The 2022 general election has cost Maltese voters an average of €24.13 each with the overall bill exceeding €8.5 million. Compared to the 2017 general election when the respective cost per eligible voter was €16.73, this marks an increase of 49%.   

This expense includes €1.93 million to finance the €90 Air Malta subsidised flights for those living abroad who were eligible to vote. To date there is no mechanism in place to allow voters living abroad to cast the ballot overseas. A total of 1,952 voters made use of this scheme, the majority of whom (535) came from London, followed by Brussels (23%). The remaining 24% came from other airports which are served by the national airline.

Details of the costs of the 2022 general election were divulged by the electoral commission in a report which was tabled in parliament. Two major differences compared to 2017 were the introduction of electronic counting and Covid-19 measures. While the introduction of electronic voting meant a new of expense of €116,253, the cost of Covid-19 measures such as sanitizing equipment was of €331,520.

A further analysis of the costs reveals that the biggest increase was incurred under the line item ‘utilities, operating supplies, repairs’ whereby expenses shot up from €74,798 in 2017 to €896,256 in 2022. However, no explanation was given for this eleven-fold increase. Other notable rises in expenditure were for the remuneration of assistant commissioners which went up by 39.% to €1.547 million, remuneration of temporary staff which rose by 72.1% to €1.922 million, contractual and professional services, hospitality and equipment which has more than doubled and reached €1.316 million, as well as transport whose costs soared by 31.2% to €467,000.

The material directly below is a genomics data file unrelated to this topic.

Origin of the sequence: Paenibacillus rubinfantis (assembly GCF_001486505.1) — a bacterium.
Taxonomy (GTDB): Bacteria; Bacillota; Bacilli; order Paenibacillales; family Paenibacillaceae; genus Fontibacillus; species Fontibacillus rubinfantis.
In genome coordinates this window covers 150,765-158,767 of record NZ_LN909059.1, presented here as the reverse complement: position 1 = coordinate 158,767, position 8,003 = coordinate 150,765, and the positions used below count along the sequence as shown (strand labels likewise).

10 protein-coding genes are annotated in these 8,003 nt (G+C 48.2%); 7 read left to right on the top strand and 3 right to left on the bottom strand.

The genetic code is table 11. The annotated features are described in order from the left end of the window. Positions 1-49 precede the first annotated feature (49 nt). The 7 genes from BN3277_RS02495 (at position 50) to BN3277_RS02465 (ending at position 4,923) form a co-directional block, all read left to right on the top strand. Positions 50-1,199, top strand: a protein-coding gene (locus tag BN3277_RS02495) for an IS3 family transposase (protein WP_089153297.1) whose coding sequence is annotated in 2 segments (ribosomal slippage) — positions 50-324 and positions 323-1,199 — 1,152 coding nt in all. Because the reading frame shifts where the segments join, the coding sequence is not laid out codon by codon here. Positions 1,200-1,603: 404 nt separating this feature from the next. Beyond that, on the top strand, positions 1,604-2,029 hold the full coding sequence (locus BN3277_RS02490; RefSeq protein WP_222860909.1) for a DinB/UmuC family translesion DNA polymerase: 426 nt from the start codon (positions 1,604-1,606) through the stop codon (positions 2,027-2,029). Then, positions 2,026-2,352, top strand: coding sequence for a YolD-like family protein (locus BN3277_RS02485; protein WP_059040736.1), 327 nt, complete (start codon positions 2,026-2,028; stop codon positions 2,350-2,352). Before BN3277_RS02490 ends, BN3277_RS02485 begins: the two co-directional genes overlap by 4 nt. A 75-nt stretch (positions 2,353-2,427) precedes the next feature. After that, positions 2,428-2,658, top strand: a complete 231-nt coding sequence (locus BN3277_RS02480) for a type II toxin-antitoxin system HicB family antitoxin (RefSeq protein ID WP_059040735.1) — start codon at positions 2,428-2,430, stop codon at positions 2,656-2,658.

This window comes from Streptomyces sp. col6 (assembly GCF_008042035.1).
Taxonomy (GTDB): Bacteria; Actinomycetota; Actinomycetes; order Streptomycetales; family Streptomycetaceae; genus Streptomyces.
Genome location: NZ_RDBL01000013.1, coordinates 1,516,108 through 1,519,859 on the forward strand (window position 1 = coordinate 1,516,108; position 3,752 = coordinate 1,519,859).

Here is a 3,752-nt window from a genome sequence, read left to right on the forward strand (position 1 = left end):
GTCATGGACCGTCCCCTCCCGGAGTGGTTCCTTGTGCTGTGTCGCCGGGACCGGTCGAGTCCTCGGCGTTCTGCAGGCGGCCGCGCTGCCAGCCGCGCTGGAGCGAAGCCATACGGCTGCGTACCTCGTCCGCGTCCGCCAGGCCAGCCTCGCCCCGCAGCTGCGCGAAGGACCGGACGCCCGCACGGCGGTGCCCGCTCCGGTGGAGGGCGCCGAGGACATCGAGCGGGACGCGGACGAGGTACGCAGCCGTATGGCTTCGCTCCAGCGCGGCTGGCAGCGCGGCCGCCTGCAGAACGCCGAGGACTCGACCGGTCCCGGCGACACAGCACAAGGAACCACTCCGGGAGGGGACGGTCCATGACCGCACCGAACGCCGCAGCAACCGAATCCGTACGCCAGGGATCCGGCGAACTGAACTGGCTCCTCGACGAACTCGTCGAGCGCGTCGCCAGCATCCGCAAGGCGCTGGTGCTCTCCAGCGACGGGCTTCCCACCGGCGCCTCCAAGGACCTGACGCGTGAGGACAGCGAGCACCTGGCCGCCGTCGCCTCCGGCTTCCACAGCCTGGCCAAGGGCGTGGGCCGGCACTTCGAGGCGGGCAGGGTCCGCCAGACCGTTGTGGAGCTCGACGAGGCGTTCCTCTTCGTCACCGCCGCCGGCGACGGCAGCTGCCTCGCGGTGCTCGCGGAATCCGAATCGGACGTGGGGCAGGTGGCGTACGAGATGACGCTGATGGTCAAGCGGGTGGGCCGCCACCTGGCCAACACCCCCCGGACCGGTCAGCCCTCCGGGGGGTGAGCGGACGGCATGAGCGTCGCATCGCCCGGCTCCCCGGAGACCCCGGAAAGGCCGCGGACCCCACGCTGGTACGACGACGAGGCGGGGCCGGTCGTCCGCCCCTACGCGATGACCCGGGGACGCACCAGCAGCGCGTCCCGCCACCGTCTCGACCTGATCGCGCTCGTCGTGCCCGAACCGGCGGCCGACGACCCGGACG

On the other hand, there were notable declines in the cost of office services which went down by 61.9% to €165,754 and information services whereby the expense fell by 83.1% to just €13,070.

In the 2022 general election there were 355,025 eligible voters of whom 304,050 cast their ballot. This election stood out for the relatively high number of invalid votes – 2.9% (up from 1.3% in 2017) – and the lowest turnout since Independence at 85.6%.

Contrary to the 2017 report, this time around the commission did not come up with any significant recommendation, saying it would be meeting party delegates to discuss possible improvements. Five years ago, the election watchdog had suggested using ID cards to vote to save the ordeal of printing and distributing voting documents. Another recommendation had been to extend the existing mechanism guaranteeing strict proportionality of the number of seats to first-count votes obtained, to the eventuality of having a third party in Parliament.